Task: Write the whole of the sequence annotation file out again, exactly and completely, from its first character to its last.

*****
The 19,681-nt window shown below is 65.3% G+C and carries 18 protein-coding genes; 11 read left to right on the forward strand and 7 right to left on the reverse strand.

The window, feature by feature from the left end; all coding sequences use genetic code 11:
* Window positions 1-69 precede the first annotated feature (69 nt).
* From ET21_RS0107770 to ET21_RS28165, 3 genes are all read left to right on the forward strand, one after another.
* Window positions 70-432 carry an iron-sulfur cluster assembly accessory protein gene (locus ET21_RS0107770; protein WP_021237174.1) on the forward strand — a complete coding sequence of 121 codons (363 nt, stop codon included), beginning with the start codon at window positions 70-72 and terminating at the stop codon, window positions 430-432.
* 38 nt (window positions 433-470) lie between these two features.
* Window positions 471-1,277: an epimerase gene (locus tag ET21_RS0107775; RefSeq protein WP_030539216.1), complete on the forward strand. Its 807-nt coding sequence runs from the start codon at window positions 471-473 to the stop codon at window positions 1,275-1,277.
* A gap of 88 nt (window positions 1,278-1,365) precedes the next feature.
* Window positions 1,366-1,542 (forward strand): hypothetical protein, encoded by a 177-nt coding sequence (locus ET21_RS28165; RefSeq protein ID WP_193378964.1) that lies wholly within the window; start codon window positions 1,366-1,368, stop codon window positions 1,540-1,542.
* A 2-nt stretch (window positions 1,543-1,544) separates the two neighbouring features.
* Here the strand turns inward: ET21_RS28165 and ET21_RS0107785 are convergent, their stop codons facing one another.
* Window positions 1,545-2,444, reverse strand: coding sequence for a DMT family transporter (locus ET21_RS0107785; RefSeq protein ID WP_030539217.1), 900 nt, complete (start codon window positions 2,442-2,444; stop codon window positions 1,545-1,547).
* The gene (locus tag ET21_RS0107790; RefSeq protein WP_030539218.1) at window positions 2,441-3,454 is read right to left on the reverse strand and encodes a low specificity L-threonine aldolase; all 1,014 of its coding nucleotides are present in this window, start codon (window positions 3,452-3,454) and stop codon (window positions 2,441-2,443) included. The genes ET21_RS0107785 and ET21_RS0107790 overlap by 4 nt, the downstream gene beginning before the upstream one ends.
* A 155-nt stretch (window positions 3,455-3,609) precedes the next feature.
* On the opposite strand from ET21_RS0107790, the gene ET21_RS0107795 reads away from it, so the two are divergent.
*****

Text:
The 19,681-nt window shown below is 65.3% G+C and carries 18 protein-coding genes; 11 read left to right on the forward strand and 7 right to left on the reverse strand.

The window, feature by feature from the left end; all coding sequences use genetic code 11:
* Window positions 1-69 precede the first annotated feature (69 nt).
* From ET21_RS0107770 to ET21_RS28165, 3 genes are all read left to right on the forward strand, one after another.
* Window positions 70-432 carry an iron-sulfur cluster assembly accessory protein gene (locus ET21_RS0107770; protein WP_021237174.1) on the forward strand — a complete coding sequence of 121 codons (363 nt, stop codon included), beginning with the start codon at window positions 70-72 and terminating at the stop codon, window positions 430-432.
* 38 nt (window positions 433-470) lie between these two features.
* Window positions 471-1,277: an epimerase gene (locus tag ET21_RS0107775; RefSeq protein WP_030539216.1), complete on the forward strand. Its 807-nt coding sequence runs from the start codon at window positions 471-473 to the stop codon at window positions 1,275-1,277.
* A gap of 88 nt (window positions 1,278-1,365) precedes the next feature.
* Window positions 1,366-1,542 (forward strand): hypothetical protein, encoded by a 177-nt coding sequence (locus ET21_RS28165; RefSeq protein ID WP_193378964.1) that lies wholly within the window; start codon window positions 1,366-1,368, stop codon window positions 1,540-1,542.
* A 2-nt stretch (window positions 1,543-1,544) separates the two neighbouring features.
* Here the strand turns inward: ET21_RS28165 and ET21_RS0107785 are convergent, their stop codons facing one another.
* Window positions 1,545-2,444, reverse strand: coding sequence for a DMT family transporter (locus ET21_RS0107785; RefSeq protein ID WP_030539217.1), 900 nt, complete (start codon window positions 2,442-2,444; stop codon window positions 1,545-1,547).
* The gene (locus tag ET21_RS0107790; RefSeq protein WP_030539218.1) at window positions 2,441-3,454 is read right to left on the reverse strand and encodes a low specificity L-threonine aldolase; all 1,014 of its coding nucleotides are present in this window, start codon (window positions 3,452-3,454) and stop codon (window positions 2,441-2,443) included. The genes ET21_RS0107785 and ET21_RS0107790 overlap by 4 nt, the downstream gene beginning before the upstream one ends.
* A 155-nt stretch (window positions 3,455-3,609) precedes the next feature.
* On the opposite strand from ET21_RS0107790, the gene ET21_RS0107795 reads away from it, so the two are divergent.